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Leftist Andres Manuel López Obrador Claims a Historic Victory in Mexican Presidential Election (Image Credit: Flikr)

Left-wing politician and former mayor of Mexico City, Andres Manuel López Obrador, also known as AMLO, claimed a historic victory in the presidential election in Mexico. Mr López Obrador won approximately 53 per cent of the vote, which is the largest winning margin seen for many years, as he rode on a wave of public anger against poor economic growth, violence and corruption.

Lopez Obrador, who campaigned to transform Mexico and oust the “mafia of power” ruling the country, capitalised on the discontent with the governing Institutional Revolution Party, or PRI, of President Enrique Pena Nieto. Hailing from a working class family, López Obrador grew up in the waterlogged planes of the southeastern state of Tabasco.

“I confess that I have a legitimate ambition: I want to go down in history as a good president of Mexico,” said Lopez Obrador, who won after consecutive losses in the previous elections. “I desire with all my soul to raise the greatness of our country on high.”

The president-in-waiting, whose term will begin Dec. 1, devoted much of his speech appealing to citizens of all stripes and also reassured those who have eyed his candidacy nervously.

‘Viva Mexico!’ “This new national project will seek to establish an authentic democracy and we do not intend to establish a dictatorship,” Lopez Obrador said. “The changes will be profound but in accordance with the established order.”

Lopez Obrador’s supporters began wild celebrations in Mexico City cruising up and down the central Paseo de la Reforma boulevard honking horns to the tune of “Viva Mexico!” and waving Mexican flags from car windows. Thousands poured into the sprawling main square known as the Zocalo, where the 64-year-old former mayor of the capital had called on his backers to rally. Many danced to the trills of mariachi music.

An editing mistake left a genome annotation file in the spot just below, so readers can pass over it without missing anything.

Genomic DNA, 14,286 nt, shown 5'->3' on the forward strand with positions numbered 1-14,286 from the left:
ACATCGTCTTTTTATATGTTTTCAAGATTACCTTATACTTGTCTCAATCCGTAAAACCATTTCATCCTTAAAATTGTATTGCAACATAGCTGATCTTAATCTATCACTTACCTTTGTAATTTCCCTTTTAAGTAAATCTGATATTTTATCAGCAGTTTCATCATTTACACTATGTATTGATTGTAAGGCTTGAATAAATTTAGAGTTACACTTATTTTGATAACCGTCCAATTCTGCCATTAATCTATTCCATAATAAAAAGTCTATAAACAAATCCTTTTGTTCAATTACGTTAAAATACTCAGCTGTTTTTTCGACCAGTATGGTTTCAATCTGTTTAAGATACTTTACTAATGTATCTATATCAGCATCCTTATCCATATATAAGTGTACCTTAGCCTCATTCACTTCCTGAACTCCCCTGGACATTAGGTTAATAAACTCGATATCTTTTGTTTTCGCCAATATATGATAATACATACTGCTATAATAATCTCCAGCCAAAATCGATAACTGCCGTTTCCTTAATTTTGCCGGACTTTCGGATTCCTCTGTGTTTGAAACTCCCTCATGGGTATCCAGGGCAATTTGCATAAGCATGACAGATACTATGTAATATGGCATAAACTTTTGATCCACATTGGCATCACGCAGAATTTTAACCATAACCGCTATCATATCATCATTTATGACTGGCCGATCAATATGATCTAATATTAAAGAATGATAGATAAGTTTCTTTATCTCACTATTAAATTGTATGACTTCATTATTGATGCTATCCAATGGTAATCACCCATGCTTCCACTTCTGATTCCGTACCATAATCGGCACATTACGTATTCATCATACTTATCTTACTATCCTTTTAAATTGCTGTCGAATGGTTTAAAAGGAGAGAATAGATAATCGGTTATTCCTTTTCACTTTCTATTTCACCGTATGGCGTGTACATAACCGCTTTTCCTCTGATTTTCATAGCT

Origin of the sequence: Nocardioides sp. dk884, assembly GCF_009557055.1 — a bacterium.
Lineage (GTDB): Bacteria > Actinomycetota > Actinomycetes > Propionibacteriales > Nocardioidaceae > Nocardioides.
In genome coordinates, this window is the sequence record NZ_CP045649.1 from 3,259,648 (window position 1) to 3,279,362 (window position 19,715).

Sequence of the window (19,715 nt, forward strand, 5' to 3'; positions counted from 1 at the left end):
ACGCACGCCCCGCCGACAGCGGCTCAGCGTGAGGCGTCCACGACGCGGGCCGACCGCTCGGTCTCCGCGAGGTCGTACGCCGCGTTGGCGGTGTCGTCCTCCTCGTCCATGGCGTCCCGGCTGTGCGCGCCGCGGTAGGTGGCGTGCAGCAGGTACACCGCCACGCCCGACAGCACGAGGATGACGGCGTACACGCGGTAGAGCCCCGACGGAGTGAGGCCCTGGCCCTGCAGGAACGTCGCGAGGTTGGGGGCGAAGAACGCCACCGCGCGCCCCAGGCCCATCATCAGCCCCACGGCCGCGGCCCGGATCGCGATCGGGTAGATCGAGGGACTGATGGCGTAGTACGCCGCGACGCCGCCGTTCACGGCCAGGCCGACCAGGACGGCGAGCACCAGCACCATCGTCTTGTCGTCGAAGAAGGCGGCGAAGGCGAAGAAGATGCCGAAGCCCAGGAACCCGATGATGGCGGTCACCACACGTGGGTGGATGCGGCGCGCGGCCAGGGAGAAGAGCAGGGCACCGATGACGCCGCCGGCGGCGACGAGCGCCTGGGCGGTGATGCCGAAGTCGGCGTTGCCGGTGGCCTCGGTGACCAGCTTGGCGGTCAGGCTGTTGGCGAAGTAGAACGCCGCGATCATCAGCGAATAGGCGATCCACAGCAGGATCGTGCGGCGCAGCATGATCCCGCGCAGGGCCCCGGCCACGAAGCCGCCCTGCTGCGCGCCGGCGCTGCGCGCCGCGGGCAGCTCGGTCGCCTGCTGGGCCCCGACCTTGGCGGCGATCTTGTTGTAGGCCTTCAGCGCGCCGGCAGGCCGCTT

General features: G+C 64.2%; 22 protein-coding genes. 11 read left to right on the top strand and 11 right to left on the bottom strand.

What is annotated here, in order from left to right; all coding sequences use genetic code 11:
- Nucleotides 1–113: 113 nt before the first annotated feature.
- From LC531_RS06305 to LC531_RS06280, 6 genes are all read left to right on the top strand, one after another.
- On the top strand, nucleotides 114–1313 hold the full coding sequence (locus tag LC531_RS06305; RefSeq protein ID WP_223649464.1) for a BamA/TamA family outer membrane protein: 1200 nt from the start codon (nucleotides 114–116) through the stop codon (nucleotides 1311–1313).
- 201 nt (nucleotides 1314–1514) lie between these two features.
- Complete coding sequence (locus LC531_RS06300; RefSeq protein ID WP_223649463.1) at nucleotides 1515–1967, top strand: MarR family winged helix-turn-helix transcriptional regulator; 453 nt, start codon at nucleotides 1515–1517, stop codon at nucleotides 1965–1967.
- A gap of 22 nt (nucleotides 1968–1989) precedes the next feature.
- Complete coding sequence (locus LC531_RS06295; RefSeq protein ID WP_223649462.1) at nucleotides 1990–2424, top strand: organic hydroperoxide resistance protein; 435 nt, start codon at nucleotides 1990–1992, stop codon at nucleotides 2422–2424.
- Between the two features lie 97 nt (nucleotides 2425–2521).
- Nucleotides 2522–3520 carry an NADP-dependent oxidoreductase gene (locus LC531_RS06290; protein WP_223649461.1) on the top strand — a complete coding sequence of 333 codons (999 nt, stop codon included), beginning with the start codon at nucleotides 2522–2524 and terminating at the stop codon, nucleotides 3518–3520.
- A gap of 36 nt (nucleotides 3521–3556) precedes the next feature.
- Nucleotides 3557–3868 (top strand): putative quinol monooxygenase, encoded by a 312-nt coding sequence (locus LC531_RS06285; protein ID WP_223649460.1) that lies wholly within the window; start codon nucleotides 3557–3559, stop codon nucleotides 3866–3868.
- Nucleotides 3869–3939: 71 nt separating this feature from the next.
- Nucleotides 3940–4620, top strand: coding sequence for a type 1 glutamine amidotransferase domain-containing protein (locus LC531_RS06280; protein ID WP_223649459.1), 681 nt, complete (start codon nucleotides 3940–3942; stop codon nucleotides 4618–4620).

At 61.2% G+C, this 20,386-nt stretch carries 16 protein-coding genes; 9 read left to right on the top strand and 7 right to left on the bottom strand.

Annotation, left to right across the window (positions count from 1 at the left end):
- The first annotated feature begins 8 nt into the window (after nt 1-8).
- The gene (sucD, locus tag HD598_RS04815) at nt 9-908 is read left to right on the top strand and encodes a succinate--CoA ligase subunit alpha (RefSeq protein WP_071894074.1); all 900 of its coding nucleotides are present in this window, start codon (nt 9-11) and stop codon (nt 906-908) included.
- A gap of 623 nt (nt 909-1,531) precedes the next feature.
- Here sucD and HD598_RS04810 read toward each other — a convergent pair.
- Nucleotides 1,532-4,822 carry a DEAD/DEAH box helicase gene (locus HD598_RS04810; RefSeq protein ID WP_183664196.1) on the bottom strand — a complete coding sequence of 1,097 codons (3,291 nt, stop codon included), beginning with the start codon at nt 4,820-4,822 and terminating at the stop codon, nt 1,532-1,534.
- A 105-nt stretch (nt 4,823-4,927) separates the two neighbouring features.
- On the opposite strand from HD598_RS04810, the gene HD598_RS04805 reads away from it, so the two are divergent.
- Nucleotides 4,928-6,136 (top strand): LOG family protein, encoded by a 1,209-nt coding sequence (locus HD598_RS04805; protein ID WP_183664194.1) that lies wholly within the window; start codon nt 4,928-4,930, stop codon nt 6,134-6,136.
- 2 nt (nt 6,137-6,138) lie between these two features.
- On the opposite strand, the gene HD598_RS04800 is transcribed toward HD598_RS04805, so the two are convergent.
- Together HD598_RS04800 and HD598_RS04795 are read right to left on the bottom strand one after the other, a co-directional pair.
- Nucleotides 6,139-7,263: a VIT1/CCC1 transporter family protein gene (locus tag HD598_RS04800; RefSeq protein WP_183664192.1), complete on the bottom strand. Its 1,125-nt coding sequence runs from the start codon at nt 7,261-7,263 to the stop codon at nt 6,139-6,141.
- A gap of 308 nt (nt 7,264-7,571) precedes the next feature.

Mr López Obrador – who is a friend of Jeremy Corbyn’s – pitches himself as the only man capable of cleaning up a political class whose credibility has been gone down thanks to soaring crime levels and years of sluggish economic growth.Hugo Carlos, who voted for Mr López Obrador, said the country needs change. “There is a lot of inequality, a lot of violence in this country,” Mr Carlos said. “This situation has to be changed.”

“Today brings a new beginning for México,” Corbyn tweeted after AMLO’s landslide win. “[His victory] offers the poor and marginalised a genuine voice for the first time in Mexico’s modern history. I’m sure #AMLO will be a president for all Mexicans.”

‘The people are fed up’ Retired teacher Susana Zuniga beamed and said the country was experiencing a moment similar to the Mexican Revolution a century ago. “The people are fed up. That is what brought us to this,” she said.

AMLO’s Policies

Lopez Obrador said individual and property rights would be guaranteed while promising respect for the autonomy of the Bank of Mexico. He said that his government will maintain financial and fiscal discipline.

Lopez Obrador also spoke in support of migrants and said that the most forgotten and humble people of Mexico will be given preference in his government. He said he will seek a relationship of “friendship and respect” with the United States. And rather than the use of force to fight spiralling violence, he will look to fix causes such as inequality and poverty.

“Peace and tranquillity are the fruits of justice,” Lopez Obrador said.

“The anger that the average Mexican feels toward the way things are being governed has favoured Lopez Obrador,” said Shannon O’Neil, senior fellow for Latin America Studies at the Council on Foreign Relations. “He’s been able to capture the mantle of the person who’s on the outside who wants change.”